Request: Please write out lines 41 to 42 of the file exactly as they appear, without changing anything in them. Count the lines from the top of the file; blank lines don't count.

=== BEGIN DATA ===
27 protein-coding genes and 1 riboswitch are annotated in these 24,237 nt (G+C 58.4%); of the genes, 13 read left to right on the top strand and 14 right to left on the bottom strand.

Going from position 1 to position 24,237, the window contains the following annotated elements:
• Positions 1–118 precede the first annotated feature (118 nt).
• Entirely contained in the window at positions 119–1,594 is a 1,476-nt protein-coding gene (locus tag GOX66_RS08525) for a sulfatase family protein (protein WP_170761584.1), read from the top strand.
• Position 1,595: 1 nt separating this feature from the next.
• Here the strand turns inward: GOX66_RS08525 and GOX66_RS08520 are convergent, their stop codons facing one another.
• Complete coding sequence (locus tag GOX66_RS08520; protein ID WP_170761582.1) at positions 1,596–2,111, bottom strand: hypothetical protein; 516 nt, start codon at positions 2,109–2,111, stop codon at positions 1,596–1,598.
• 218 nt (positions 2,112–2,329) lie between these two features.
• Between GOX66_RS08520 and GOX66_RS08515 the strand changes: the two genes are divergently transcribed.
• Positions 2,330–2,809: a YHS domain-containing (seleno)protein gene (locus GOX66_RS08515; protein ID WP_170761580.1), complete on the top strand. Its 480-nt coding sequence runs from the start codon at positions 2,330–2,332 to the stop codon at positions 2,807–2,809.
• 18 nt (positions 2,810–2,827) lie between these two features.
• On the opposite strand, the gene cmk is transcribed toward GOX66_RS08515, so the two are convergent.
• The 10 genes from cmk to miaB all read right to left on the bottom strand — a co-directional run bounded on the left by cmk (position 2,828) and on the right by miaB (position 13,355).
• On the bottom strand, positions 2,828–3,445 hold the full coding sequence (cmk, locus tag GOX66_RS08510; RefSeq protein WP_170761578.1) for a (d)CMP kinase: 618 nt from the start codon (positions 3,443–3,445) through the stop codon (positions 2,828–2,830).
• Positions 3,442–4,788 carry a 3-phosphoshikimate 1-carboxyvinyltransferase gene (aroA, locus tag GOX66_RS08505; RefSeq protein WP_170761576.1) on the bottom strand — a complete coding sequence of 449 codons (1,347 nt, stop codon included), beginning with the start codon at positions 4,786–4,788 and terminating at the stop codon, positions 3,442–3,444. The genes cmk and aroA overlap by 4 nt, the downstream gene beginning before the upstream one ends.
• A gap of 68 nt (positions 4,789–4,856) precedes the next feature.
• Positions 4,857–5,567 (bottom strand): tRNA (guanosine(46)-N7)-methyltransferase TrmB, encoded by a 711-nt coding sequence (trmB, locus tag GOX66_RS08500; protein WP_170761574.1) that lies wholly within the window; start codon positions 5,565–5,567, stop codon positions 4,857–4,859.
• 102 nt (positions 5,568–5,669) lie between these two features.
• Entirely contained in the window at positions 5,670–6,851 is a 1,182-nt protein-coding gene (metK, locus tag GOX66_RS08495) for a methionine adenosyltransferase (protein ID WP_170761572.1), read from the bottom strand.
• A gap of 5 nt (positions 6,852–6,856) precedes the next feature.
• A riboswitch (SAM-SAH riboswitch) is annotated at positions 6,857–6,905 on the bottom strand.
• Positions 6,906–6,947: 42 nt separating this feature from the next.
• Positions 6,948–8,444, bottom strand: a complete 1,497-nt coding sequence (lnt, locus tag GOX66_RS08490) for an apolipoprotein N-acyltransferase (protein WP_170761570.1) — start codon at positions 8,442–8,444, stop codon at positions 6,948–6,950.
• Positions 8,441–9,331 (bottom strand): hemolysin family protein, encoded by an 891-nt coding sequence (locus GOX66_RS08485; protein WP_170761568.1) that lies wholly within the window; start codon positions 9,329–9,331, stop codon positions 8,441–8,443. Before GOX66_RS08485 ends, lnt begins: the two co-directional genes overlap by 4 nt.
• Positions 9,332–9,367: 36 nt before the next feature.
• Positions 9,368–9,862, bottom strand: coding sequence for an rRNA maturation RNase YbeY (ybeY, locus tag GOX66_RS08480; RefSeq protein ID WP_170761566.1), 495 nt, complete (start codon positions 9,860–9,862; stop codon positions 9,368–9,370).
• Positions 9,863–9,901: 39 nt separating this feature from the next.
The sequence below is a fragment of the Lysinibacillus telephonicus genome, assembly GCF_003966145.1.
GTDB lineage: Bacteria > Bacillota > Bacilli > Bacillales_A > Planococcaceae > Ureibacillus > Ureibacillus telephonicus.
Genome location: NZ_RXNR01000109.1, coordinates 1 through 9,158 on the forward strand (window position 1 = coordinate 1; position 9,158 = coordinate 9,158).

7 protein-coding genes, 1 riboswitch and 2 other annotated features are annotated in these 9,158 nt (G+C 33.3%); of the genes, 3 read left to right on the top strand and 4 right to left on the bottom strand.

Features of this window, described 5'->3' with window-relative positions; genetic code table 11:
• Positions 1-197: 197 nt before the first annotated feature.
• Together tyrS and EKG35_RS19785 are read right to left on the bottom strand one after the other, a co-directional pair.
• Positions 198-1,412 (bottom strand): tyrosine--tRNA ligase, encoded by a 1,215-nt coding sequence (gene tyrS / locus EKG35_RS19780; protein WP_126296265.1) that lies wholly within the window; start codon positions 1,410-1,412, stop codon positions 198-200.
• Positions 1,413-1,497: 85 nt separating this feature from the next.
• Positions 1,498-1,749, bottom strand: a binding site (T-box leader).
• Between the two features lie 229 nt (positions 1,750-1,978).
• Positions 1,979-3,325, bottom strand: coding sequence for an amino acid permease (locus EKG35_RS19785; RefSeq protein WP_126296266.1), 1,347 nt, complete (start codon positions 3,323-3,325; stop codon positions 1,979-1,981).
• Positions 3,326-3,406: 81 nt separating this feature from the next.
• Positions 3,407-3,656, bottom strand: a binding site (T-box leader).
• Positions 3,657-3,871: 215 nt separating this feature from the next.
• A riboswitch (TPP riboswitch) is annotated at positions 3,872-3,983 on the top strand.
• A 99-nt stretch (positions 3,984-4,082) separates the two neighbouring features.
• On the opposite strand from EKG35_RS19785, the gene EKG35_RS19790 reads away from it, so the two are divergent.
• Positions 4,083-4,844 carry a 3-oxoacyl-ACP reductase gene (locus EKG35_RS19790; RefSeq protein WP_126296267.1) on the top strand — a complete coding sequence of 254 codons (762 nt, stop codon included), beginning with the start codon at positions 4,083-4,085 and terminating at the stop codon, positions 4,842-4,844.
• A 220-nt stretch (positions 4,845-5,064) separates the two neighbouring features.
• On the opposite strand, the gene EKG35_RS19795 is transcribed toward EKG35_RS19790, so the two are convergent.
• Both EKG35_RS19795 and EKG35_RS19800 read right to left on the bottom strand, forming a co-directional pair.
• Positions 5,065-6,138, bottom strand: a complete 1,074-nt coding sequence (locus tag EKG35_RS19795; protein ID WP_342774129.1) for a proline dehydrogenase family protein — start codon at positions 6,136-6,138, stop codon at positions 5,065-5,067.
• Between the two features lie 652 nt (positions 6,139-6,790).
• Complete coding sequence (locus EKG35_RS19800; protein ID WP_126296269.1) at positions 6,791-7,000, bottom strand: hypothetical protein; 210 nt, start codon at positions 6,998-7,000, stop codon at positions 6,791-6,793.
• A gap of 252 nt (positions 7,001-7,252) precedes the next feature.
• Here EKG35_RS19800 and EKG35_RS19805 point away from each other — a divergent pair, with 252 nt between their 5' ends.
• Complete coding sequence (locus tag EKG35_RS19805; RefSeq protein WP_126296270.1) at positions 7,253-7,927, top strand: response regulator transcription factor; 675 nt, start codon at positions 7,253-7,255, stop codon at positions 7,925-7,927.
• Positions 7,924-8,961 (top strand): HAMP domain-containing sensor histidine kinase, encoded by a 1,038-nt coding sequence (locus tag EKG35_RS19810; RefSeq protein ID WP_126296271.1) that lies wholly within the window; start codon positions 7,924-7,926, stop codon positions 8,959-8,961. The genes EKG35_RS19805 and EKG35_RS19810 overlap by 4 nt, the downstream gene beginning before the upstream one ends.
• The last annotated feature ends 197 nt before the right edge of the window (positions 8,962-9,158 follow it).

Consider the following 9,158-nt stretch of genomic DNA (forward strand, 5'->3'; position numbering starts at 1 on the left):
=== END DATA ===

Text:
• Positions 3,407-3,656, bottom strand: a binding site (T-box leader).
• Positions 3,657-3,871: 215 nt separating this feature from the next.